When I think of a robbery and hostage situation, “Dog Day Afternoon” with Al Pacino comes to mind. But the reality in 2017 is there is likely a greater danger of an organization’s data being held hostage through a ransomware infection or other cyber-attack. Recently, the Netflix series “Orange Is the New Black” was prematurely released to the public by the hacker(s) that goes by the name “thedarkoverlord”. The hacker stole the unreleased television show from a vendor used by Netflix. The postproduction company Larson Studios is apparently a third-party provider to Netflix and a variety of other television and movie studios. The hacker demanded money from Netflix and when they refused to pay, the series was released to the public. More ransom is being demanded from other studios due to the breach.
This is the latest in a long line of attacks by cybercriminals in the past few years. With the advent of Bitcoin, cyber-attacks are becoming more prevalent and likely more profitable for the criminals. Bitcoin provides an untraceable form of payment. Criminal success provides assurance these types of attacks are not going away any time soon. According to a data breach investigations report by Verizon; ransomware attacks have increased every year since 2005 and were up 50% in 2016 compared to 2015. Criminal strategies may include threats of deleting information from systems or exposing confidential information.
It’s not news that these types of threats exist. Your credit union should have policies, procedures, and practices in place to help protect your data. But, these attacks should also be an important consideration when evaluating and monitoring third-party vendors. Your data is only as safe as your weakest vendor. Do you have a comprehensive program in place to evaluate the cybersecurity of vendors that have access to your data?
All third-party relationships are not created equal. You should have a standard practice in place to determine the inherent risk a vendor may pose to your organization. This should be determined during the initial risk assessment stage. Your risk assessment will determine the type of due diligence required. If the vendor performs a critical function or touches sensitive member information you will want to take a deep dive into the vendor’s information security controls and determine if there is potential risk from fourth-party (or Nth party) contractors through that vendor. It’s extremely critical that contracts protect your credit union and are very specific about responsibilities in the case of a data breach. In managing your third parties, the mindset should be not if, but when a data breach will occur. Unfortunately, that’s today’s reality. Once you have completed the risk assessment, conducted appropriate due diligence, and incorporated the appropriate contract clauses, you can then begin working with the vendor. But, this doesn’t mean your job is done. You should expect to conduct ongoing oversight and reviews of the vendor relationship. Any changes to the risk exposure should be documented and addressed to ensure it is still acceptable considering the value provided by the vendor.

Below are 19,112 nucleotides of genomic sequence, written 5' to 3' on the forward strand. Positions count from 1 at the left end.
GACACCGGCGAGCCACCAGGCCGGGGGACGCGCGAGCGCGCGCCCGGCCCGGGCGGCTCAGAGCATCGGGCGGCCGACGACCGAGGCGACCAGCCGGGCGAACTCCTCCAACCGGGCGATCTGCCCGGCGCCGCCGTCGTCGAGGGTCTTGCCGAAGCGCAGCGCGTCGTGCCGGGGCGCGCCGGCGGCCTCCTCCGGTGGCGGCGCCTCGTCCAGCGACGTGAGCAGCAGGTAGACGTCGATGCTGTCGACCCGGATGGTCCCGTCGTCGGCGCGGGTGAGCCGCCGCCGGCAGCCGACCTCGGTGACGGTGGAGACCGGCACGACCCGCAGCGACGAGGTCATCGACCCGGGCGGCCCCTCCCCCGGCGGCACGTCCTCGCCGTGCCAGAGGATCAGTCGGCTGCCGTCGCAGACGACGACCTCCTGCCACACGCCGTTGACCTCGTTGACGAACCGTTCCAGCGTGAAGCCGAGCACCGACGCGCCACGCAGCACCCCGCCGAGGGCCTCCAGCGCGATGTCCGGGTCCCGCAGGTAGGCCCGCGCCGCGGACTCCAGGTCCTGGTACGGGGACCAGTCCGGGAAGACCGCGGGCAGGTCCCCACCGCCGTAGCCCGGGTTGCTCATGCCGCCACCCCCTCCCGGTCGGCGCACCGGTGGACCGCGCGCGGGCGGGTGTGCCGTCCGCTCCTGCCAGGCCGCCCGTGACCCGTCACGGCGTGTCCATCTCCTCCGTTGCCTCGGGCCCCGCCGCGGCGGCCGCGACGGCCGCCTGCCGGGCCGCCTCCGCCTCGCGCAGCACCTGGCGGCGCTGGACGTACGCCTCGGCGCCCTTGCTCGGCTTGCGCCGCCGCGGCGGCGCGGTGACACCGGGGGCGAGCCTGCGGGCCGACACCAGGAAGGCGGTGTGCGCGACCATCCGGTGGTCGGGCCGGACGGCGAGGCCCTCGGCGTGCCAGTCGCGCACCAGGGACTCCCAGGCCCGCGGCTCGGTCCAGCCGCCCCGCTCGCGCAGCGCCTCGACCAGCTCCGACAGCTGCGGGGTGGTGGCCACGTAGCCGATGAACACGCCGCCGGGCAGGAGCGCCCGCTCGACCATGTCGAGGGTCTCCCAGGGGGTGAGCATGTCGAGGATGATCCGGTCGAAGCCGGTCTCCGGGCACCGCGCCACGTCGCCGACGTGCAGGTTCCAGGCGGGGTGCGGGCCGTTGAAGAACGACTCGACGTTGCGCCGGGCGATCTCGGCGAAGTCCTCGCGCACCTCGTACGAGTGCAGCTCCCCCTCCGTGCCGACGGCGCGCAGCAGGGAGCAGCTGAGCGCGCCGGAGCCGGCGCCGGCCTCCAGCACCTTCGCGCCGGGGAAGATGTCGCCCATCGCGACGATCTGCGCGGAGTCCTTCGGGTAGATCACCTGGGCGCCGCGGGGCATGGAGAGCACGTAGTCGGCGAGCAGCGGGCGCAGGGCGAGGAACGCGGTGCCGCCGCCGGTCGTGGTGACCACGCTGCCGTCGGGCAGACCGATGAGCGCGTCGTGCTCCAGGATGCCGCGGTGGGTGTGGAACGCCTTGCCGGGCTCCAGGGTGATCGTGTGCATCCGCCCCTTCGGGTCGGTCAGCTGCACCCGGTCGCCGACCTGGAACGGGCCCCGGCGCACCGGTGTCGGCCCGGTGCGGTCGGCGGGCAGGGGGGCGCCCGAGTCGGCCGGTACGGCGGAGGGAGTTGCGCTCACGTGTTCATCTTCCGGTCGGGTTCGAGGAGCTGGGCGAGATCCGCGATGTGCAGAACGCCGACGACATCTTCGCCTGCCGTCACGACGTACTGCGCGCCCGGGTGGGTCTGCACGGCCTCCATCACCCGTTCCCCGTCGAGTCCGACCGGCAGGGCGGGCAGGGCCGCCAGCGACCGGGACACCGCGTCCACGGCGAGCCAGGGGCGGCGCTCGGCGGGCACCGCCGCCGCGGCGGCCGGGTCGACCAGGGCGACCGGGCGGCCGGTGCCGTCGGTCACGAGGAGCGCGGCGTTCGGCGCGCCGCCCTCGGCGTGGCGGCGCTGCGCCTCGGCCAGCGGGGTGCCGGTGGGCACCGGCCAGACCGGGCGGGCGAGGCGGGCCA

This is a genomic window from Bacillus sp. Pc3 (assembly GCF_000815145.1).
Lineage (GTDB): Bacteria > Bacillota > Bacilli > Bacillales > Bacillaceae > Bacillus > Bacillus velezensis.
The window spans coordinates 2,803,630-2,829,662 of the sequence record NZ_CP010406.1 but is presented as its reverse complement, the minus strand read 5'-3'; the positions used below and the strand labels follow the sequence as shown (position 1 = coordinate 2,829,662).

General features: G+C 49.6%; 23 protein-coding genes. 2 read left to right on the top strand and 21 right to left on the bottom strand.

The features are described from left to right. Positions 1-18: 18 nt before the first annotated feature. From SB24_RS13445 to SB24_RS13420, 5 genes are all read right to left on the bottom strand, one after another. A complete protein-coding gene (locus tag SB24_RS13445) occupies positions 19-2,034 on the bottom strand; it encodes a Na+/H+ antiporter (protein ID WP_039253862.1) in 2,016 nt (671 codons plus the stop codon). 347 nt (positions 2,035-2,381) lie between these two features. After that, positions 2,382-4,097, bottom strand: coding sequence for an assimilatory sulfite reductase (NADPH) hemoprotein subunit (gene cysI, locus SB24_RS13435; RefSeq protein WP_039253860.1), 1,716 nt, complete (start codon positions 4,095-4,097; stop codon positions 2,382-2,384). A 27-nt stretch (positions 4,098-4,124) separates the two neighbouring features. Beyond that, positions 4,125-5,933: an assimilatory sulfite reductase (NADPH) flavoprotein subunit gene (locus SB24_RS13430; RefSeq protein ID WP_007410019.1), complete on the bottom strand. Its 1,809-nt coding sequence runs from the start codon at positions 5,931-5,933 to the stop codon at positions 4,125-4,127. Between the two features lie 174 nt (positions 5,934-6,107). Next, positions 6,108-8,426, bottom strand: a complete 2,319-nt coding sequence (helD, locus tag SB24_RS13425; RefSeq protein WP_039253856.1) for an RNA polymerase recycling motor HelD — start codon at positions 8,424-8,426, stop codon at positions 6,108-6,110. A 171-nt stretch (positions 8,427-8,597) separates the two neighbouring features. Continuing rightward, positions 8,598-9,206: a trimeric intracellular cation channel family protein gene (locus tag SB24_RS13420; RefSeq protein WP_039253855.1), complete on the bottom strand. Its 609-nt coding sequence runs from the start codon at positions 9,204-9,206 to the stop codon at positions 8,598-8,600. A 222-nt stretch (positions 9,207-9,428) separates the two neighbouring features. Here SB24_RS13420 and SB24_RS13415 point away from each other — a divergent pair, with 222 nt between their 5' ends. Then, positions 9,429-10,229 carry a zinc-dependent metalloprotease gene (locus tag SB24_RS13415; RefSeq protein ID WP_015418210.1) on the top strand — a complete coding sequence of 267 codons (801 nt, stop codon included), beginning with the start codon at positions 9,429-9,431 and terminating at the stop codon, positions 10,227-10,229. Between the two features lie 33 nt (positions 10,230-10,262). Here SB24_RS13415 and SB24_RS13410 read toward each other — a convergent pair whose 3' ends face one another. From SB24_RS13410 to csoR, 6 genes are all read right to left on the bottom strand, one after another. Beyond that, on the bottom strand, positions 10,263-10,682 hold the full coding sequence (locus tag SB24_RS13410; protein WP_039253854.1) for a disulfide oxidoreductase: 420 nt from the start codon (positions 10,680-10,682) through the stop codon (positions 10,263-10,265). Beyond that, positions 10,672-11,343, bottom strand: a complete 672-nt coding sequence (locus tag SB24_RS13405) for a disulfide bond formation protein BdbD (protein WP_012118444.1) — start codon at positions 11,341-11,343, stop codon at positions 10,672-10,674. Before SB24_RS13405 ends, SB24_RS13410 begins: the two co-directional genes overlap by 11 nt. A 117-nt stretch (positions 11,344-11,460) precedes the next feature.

Ultimately third-party risk management should not be viewed as simply a compliance task or regulatory hurdle. Vendors should be viewed as business partners and maximizing the value of the relationship can create additional opportunities, save costs and potentially enable a competitive advantage. A deep understanding of your vendor’s products and services can help you integrate their capabilities with your long-term strategies. A mature third-party risk management program will enable you to not only mitigate risk but also create additional value for your organization. If you need assistance, or would like more information about Rochdale Paragon’s third-party risk management services, please visit www.rochdaleparagon.com.